We laugh at the “auto-corrects” and how information became twisted, but we forget the fact that someone’s stomach twisted, someone’s heart dropped, someone’s breath got caught in their throat when they read the text….until the correction came through and they sighed.

We sit across the table from each other in a restaurant, lost in the virtual world of a flat screen, neglecting the three-dimensional breathing, speaking, vivid person in front of our own eyes. We interrupt our conversations with a “let me check this” or “oh, it could be…” – as if the information coming in was more important than the person we chose to be with at the time.

We are isolating ourselves and isolating each other all in the name of being “connected” by our technology.

More importantly we are isolating our external communication from our own inner emotion. We are becoming more and more distant from our feelings and from understanding the feelings of others.

When we feel happy, we try to text our joy….or “Facebook” our excitement….but the response can never match our euphoria. We want someone to hug us in excitement. We want someone to jump up and down and do the happy dance with us. We want someone to feel the excitement and increase it by their shared joy. The text goes off into space….. “yay” is the empty reply…. We are deflated.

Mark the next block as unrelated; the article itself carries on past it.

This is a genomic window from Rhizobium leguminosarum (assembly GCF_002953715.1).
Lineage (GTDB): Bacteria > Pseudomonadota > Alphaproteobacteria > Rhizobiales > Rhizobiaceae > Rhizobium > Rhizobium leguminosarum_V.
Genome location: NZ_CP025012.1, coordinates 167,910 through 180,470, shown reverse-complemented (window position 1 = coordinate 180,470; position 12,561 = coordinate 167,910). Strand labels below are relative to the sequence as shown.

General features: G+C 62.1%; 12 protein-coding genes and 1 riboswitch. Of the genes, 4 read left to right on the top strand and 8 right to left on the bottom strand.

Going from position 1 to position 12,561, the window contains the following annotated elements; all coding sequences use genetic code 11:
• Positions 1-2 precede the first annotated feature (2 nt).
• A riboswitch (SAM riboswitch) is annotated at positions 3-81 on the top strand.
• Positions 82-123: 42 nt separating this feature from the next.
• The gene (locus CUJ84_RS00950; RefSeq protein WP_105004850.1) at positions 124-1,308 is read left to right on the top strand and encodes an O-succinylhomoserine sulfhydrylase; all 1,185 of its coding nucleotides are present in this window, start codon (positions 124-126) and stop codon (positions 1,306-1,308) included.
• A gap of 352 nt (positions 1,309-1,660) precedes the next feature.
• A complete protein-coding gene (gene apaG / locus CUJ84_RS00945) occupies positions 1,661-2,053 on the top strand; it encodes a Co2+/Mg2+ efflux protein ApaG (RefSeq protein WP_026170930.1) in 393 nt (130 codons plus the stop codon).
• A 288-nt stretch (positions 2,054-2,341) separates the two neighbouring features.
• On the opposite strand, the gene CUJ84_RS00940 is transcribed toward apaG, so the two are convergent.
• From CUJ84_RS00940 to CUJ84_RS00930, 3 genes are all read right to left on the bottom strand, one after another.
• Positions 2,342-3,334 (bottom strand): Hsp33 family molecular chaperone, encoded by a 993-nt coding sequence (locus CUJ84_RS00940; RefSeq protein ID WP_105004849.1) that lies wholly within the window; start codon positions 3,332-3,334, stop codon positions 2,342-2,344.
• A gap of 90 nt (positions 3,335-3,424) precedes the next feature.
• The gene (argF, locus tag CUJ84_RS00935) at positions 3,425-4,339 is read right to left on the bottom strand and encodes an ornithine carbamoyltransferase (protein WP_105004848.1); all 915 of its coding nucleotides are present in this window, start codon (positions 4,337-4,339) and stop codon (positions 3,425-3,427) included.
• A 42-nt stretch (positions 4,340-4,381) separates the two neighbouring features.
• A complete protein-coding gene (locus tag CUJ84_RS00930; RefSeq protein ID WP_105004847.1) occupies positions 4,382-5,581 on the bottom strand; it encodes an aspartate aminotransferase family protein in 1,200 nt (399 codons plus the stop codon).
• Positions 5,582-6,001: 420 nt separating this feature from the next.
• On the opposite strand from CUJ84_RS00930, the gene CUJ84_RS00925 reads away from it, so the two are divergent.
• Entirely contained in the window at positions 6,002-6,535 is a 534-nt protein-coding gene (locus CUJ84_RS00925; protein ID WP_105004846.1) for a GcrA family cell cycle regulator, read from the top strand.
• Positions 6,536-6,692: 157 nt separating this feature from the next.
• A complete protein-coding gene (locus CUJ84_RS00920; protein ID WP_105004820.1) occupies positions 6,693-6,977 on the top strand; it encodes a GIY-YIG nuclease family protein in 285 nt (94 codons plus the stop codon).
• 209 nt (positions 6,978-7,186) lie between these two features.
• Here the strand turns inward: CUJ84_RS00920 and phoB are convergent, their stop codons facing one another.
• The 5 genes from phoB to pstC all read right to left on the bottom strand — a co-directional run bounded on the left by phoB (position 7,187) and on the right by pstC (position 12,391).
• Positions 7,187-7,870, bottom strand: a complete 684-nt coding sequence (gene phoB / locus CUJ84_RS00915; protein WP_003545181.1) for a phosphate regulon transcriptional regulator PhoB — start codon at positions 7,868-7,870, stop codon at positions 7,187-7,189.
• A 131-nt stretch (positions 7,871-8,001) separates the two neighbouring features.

When we feel hurt, we spew out angry words into space….We want someone to acknowledge us, to validate us. We want someone to say, “I know. It stinks.” We need reassurance that our emotion is “correct” and “normal” and will pass. But we cannot find that in the two-dimensional space….the silence that follows the “whoosh” of the sent.

When we lose touch with our emotions…. when we lose the ability to share those emotions with others….we lose the nature of our own personhood and we lose others. Then we have no qualms about walking through a high school hallway wielding deadly knives. Then we hurt someone who “bothered” us that moment. Then we engage in violence because that “someone” is just a faceless, empty digital someone. We have lost our connection.